Right forelimb of horse (caudal view).
Splints in Horses
Department of Animal Sciences
Most people who own or breed horses are familiar with the cannon bone of the horse limb. On each side of the cannon bone is a small bone known as the splint bone. The small splint bones are thin and taper to become a small knob about two-thirds of the way down the cannon bone (Figure 1).
Left forelimb of horses (medial view).
Cause of splints
A ligament, located between the cannon bone and the splint bones, is quite elastic in young horses. As the horse ages, the ligament ossifies; that is, the ligament is replaced by bone and the three bones fuse (Figure 2). During ossification, there may be inflammation and pain. Jumping, running and working a horse during this time produces further irritation.
Splints usually occur in horses 2 to 5 years old. Most often it is the forelimbs that are affected. Splints rarely occur in the hind legs. In older horses, the splint bones are fused solidly to the cannon bone.
The majority of splint problems occur on the medial side (inside) of the forelimbs. The medial splint bone usually is the one affected because it has a flat surface next to the knee. The lateral (outer) splint bone has a more slanted surface. When the weight is transmitted to these bones, the medial splint bone probably bears more weight than the lateral splint bone. Therefore, the ligament between the medial splint bone and the cannon bone is subjected to more stress than the outer ligament.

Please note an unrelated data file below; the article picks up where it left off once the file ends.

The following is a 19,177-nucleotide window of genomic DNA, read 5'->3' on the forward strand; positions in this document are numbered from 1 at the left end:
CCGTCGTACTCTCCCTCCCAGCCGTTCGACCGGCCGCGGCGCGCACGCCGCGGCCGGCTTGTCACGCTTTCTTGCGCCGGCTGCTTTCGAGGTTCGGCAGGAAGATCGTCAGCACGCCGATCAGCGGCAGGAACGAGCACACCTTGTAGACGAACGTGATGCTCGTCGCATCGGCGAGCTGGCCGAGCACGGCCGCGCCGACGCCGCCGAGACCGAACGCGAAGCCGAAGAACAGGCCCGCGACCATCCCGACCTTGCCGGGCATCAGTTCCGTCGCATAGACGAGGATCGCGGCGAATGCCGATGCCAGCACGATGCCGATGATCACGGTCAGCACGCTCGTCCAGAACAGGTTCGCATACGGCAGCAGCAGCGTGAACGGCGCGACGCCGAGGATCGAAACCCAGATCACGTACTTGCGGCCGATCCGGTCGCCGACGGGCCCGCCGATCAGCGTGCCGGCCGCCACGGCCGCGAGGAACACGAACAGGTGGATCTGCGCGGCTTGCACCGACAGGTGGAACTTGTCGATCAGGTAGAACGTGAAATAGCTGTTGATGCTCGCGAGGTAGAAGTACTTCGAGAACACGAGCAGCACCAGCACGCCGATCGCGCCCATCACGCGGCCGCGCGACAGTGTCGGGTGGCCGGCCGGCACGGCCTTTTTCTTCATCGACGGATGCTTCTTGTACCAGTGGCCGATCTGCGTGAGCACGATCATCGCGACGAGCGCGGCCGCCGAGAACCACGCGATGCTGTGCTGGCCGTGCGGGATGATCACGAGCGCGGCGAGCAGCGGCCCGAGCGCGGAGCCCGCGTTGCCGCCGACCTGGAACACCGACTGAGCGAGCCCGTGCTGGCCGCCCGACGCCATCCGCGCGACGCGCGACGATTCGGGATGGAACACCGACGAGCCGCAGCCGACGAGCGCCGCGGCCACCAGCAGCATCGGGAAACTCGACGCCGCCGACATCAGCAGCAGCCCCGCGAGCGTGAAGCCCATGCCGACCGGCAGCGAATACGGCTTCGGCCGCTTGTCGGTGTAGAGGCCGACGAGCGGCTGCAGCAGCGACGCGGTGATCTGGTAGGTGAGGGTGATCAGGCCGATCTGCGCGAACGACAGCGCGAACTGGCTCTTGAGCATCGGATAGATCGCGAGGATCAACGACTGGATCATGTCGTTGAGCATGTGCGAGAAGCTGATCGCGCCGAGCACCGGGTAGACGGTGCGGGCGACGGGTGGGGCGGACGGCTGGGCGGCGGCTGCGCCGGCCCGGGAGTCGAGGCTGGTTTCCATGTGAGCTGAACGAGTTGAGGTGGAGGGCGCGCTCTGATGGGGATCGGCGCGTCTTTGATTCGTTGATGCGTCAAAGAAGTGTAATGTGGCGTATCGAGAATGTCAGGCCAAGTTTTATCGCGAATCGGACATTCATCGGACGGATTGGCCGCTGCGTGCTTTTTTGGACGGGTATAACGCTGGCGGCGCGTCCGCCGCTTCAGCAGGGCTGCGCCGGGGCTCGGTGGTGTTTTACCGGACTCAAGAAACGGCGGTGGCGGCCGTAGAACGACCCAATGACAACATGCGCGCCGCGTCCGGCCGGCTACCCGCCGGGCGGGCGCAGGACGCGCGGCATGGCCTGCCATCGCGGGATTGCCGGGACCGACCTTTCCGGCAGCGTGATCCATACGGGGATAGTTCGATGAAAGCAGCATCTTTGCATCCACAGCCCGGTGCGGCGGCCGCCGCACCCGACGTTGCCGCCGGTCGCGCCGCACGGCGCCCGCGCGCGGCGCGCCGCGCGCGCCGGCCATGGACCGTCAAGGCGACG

Signs of splints
Lameness due to splints is most common in 2-year-old horses undergoing training. The lameness is most obvious while the horse is trotting or working or soon thereafter. Lameness may come and go or be present continuously for as long as a year.
If you probe up and down along the cannon bone, the horse will flinch when the portion of the ligament undergoing ossification is touched. A large swelling or a number of smaller swellings due to ossification may occur along the length of the splint bones. After the ligament has ossified, the swelling and soreness usually disappears.
Veterinarians use many different methods to treat splint bone conditions. However, the horse should be rested and placed on soft ground for at least 30 days. Veterinarians may use medications to help reduce inflammation and help prevent excessive bone growth. It is true that splint bone disease may heal without medication and treatment.
The outlook is good for most horses except those in which the bony growth is large and interferes with the knee joint. Sometimes surgery may be helpful in these difficult conditions.
This publication was originally jointly written by Robert C. McClure (professor emeritus) and by Gerald R. Kirk and Phillip D. Garrett. Kirk and Garrett are former faculty members in the Department of Veterinary Anatomy, College of Veterinary Medicine.